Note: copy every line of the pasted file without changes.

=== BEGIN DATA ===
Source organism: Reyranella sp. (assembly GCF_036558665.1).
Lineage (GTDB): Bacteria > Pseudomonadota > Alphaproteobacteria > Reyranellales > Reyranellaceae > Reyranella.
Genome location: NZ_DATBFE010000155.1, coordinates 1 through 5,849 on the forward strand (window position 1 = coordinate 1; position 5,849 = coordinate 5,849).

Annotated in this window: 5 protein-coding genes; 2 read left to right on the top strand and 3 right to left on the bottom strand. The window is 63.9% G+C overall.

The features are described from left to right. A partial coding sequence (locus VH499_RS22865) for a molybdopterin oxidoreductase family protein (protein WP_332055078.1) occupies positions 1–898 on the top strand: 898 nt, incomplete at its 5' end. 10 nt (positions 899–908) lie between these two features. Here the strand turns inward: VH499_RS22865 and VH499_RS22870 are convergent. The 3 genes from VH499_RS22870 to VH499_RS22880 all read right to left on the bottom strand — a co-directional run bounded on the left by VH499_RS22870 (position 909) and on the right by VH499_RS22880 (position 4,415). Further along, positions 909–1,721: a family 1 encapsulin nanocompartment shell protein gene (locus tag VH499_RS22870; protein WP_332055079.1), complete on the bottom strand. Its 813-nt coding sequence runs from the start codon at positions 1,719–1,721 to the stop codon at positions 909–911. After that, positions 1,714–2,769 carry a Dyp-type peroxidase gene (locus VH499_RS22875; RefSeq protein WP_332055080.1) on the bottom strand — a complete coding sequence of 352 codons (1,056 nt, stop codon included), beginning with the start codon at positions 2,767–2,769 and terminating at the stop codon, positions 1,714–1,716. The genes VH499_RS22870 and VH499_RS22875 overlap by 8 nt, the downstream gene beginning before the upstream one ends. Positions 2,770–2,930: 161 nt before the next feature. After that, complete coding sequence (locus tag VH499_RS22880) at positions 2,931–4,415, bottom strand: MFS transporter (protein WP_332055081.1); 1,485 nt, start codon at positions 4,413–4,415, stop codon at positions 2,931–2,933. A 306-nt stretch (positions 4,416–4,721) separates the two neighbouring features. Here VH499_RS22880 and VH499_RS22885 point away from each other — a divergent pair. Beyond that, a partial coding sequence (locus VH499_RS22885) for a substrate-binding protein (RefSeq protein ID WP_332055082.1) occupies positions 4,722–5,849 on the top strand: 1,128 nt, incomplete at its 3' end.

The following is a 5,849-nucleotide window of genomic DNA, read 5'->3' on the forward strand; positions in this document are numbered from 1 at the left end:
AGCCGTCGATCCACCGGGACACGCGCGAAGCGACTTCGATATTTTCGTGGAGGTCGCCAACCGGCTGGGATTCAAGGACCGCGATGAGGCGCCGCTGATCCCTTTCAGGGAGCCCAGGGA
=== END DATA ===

Source organism: Reyranella sp. (assembly GCF_036558665.1).
Lineage (GTDB): Bacteria > Pseudomonadota > Alphaproteobacteria > Reyranellales > Reyranellaceae > Reyranella.
Genome location: NZ_DATBFE010000155.1, coordinates 1 through 5,849 on the forward strand (window position 1 = coordinate 1; position 5,849 = coordinate 5,849).

Annotated in this window: 5 protein-coding genes; 2 read left to right on the top strand and 3 right to left on the bottom strand. The window is 63.9% G+C overall.

The features are described from left to right. A partial coding sequence (locus VH499_RS22865) for a molybdopterin oxidoreductase family protein (protein WP_332055078.1) occupies positions 1–898 on the top strand: 898 nt, incomplete at its 5' end. 10 nt (positions 899–908) lie between these two features. Here the strand turns inward: VH499_RS22865 and VH499_RS22870 are convergent. The 3 genes from VH499_RS22870 to VH499_RS22880 all read right to left on the bottom strand — a co-directional run bounded on the left by VH499_RS22870 (position 909) and on the right by VH499_RS22880 (position 4,415). Further along, positions 909–1,721: a family 1 encapsulin nanocompartment shell protein gene (locus tag VH499_RS22870; protein WP_332055079.1), complete on the bottom strand. Its 813-nt coding sequence runs from the start codon at positions 1,719–1,721 to the stop codon at positions 909–911. After that, positions 1,714–2,769 carry a Dyp-type peroxidase gene (locus VH499_RS22875; RefSeq protein WP_332055080.1) on the bottom strand — a complete coding sequence of 352 codons (1,056 nt, stop codon included), beginning with the start codon at positions 2,767–2,769 and terminating at the stop codon, positions 1,714–1,716. The genes VH499_RS22870 and VH499_RS22875 overlap by 8 nt, the downstream gene beginning before the upstream one ends. Positions 2,770–2,930: 161 nt before the next feature. After that, complete coding sequence (locus tag VH499_RS22880) at positions 2,931–4,415, bottom strand: MFS transporter (protein WP_332055081.1); 1,485 nt, start codon at positions 4,413–4,415, stop codon at positions 2,931–2,933. A 306-nt stretch (positions 4,416–4,721) separates the two neighbouring features. Here VH499_RS22880 and VH499_RS22885 point away from each other — a divergent pair. Beyond that, a partial coding sequence (locus VH499_RS22885) for a substrate-binding protein (RefSeq protein ID WP_332055082.1) occupies positions 4,722–5,849 on the top strand: 1,128 nt, incomplete at its 3' end.

The following is a 5,849-nucleotide window of genomic DNA, read 5'->3' on the forward strand; positions in this document are numbered from 1 at the left end:
AGCCGTCGATCCACCGGGACACGCGCGAAGCGACTTCGATATTTTCGTGGAGGTCGCCAACCGGCTGGGATTCAAGGACCGCGATGAGGCGCCGCTGATCCCTTTCAGGGAGCCCAGGGA